Practice Habits That Enhance Heart Rate Monitoring Accuracy
While a heart rate monitor boosts your indoor cycling workout efficacy, it is not 100% accurate. Several factors can affect this device.
So, aside from proper use, wearing, and zone training with your tracker, keep the following reminders in mind for more reliable readings:
- Pay attention to your body and environment. Stress, caffeine, fatigue, hydration level, or hot weather can make your heart beat faster than usual. Exercising when tired or cold can lower your heart rate, too. So, adjust your exercise schedule or workout area when needed to ensure ideal workout conditions.
- Keep your monitoring device clean. Dirt build-up can affect how the sensors function. So, before your workout, wipe down the built-in monitors of your exercise bike or wash the strap of your external device. Follow the cleaning instructions of your specific tracker.
- Match your fitness tracker with your training intensity. Movements can potentially disrupt how your monitoring device captures pulse data. Although indoor cycling does not involve significant body actions, choose a chest strap for your intense sessions. On the other hand, wrist-worn trackers and built-in sensors are more suitable for steady-state indoor cycling.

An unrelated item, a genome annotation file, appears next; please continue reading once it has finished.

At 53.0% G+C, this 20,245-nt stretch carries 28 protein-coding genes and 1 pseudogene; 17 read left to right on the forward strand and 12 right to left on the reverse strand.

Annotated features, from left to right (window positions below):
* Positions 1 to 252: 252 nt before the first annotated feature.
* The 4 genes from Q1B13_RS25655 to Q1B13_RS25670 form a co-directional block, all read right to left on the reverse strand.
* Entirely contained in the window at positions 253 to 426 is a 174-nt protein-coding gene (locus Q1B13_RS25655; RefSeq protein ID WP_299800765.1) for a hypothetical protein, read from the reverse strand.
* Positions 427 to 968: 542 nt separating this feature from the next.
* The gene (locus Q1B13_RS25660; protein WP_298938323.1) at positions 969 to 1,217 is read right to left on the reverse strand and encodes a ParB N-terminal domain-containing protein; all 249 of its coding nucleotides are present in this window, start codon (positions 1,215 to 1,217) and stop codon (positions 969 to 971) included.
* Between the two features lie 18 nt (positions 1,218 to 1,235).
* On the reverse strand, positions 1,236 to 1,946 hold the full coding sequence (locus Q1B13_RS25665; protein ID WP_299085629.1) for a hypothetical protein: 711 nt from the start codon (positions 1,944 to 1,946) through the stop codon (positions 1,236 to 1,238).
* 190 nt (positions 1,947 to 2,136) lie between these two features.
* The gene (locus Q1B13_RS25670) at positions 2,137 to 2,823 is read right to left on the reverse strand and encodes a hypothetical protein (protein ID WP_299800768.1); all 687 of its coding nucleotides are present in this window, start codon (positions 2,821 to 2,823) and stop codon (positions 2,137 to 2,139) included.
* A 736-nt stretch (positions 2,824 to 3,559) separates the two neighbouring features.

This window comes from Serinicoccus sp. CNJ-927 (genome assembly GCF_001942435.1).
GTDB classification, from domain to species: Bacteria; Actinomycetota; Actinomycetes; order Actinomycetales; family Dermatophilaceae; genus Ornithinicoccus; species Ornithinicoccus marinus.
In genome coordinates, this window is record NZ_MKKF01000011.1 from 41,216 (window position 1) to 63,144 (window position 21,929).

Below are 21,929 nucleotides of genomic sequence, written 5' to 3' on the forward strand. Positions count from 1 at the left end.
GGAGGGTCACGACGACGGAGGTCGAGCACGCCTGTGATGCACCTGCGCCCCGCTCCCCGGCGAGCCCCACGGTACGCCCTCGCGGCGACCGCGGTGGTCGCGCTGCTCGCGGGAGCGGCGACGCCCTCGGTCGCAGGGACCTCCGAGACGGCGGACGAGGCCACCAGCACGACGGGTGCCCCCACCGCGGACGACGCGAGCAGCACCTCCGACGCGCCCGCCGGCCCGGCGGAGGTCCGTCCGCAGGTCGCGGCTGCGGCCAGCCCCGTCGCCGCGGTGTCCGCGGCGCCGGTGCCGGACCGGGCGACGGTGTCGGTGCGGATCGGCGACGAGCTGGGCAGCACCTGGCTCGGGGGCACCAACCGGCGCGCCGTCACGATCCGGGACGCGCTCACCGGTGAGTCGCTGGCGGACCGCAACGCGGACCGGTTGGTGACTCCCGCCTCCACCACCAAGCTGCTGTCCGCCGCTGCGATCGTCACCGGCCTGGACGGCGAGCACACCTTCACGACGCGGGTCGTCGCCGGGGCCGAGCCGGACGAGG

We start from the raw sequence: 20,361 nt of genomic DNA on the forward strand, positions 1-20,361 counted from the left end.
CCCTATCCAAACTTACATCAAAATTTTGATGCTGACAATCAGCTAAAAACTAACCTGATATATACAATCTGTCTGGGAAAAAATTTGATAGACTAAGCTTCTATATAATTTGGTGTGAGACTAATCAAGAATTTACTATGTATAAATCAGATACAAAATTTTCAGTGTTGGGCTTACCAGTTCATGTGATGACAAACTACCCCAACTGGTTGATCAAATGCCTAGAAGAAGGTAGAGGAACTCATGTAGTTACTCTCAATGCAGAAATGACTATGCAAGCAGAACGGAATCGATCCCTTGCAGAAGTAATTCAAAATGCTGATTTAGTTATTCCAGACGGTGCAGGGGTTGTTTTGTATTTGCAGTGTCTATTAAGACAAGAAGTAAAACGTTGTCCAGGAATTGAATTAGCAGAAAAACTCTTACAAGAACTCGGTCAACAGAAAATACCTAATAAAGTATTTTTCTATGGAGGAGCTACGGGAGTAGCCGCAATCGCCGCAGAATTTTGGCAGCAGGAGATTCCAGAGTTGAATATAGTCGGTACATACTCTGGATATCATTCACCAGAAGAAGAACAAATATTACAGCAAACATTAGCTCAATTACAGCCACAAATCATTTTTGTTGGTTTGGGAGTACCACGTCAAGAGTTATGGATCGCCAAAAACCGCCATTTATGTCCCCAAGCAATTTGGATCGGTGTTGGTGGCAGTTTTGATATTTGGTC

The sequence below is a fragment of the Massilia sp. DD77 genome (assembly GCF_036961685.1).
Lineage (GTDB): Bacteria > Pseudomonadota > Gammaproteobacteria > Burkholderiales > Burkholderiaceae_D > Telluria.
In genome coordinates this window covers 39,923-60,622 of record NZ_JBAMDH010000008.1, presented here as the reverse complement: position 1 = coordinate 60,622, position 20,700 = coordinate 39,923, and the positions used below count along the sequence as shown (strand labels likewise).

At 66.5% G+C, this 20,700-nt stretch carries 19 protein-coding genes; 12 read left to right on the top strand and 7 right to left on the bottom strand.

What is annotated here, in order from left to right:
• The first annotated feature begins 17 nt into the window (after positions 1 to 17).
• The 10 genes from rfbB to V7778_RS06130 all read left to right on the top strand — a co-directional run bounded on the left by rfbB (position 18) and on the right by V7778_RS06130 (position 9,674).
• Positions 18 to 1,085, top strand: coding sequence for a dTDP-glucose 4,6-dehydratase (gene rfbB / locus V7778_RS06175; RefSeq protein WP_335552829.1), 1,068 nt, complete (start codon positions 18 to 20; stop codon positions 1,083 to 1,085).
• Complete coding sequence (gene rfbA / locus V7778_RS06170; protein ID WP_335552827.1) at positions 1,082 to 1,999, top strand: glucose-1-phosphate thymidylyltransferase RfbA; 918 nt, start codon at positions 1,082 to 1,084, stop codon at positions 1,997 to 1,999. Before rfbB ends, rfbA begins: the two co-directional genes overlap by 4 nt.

You can also check the American Heart Association (AHA) for more helpful info.
Indoor cycling with a heart rate monitor is an excellent combo for purposeful and effective workouts.
With heart rate monitoring, you can custom-fit your cycling programs based on your current fitness capacity and, in turn, gain optimum workout benefits.
So, follow the guidelines mentioned in this post to make the most of this fitness accessory.
Check out our list of top exercise bike accessories to learn how else to enhance your cycling sessions.
FAQs About Heart Rate Monitoring During Indoor Cycling
1. Are built-in sensors on exercise bikes better than external heart rate monitors?
External heart rate monitors are generally better than built-in pulse sensors in terms of accuracy and ease of use. However, the choice also depends on your workout type and preference. For example, a chest strap is better for intense exercises. Electrical-based trackers are ideal for more accurate readings. On the other hand, wrist-worn trackers that double as a smartwatch offer better value for money.
2. Is heart rate zone-based indoor cycling training good for weight loss?
Heart rate zone-based indoor cycling training is good for weight loss. Ideally, focus more on the Tempo and Threshold zone levels as these burn lots of calories. Also, cycling workouts within these zones are typically short. This aspect helps you stick to a consistent workout routine and avoid fatigue – both are crucial to weight loss success.